Nutmeg Maple Cream Pie: The New York Times posted this, then Deb adjusted it, then K made it gluten-free friendly. The crust K suggests here is a great gluten-free option if you are nervous about using gluten-free flour for a classic pie crust.
Vanilla Pudding Pie with Bailey's Whipped Cream: Light, easy, not overly rich, this pie with a gingersnap crust would be a nice balance to spread that includes more dominant pies.
Purple Yam Pie: I've never made this so I can't vouch for it, but doesn't it look like a showstopper? I thought I'd include it as a vegan and/or gluten-free option as well, and the crust is another good alternative if classic pie crust doesn't work for you.
Thanksgiving Leftover Cornish Pasties: I apparently incorrectly attribute this idea to a family I'm friends with who've hosted me for Thanksgiving many times, but regardless of where it came into my head, it is hands down the best thing to do with your leftovers.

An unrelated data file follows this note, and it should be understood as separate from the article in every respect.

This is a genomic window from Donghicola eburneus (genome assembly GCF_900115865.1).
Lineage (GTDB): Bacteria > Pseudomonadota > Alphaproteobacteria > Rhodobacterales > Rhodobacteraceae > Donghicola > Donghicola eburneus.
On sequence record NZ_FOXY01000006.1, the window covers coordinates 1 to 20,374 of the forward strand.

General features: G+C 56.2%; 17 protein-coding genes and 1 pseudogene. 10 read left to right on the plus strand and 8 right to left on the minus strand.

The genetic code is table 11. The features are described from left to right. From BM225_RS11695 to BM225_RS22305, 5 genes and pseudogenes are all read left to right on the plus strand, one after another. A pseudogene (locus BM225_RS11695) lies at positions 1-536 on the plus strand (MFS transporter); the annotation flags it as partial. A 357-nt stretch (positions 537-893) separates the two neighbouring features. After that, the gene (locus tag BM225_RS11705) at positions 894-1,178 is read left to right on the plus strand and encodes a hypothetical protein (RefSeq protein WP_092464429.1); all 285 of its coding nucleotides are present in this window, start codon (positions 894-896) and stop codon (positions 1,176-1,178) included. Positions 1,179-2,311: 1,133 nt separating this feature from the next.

Grilled Turkey Sandwich with Smoked Apple Butter and Brie: My friend Melissa recently sent me some smoked apple butter that's out of this world, and this is what I'm dreaming of doing with some leftover turkey to mix up a classic "leftovers sandwich".
Mulled Wine: This is my favorite holiday drink, and I love Ina Garten's citrus and cider version. So cozy, and having a pot bubbling on your stove all day will make your home smell even more delicious than it was already going to. I like to slice oranges into rounds, stick cloves into them, and simmer them on top.
Apple Cider Maple Whiskey - A few weeks ago, I made a reduction of equal parts apple cider and maple syrup for some waffles for brunch (about a cup of each, simmer until it starts to thicken). As I pondered what to do with the extra, a brilliant friend suggested I stir it into some whiskey. Makes for a great fall nightcap, and you can tip some extra cider into the glass if it's too strong for you.
Gin Grapefruit Rosemary: This is another untested recipe for me, but it reminds me of a drink we would have mixed up in our Arizona Thanksgiving days, and drank on the patio in the sunlight to start the temperate November day. Annie's Eats is a trusted source, and has a few other attractive cocktail options (including a cranberry sorbet fizz!) that you can and should check out.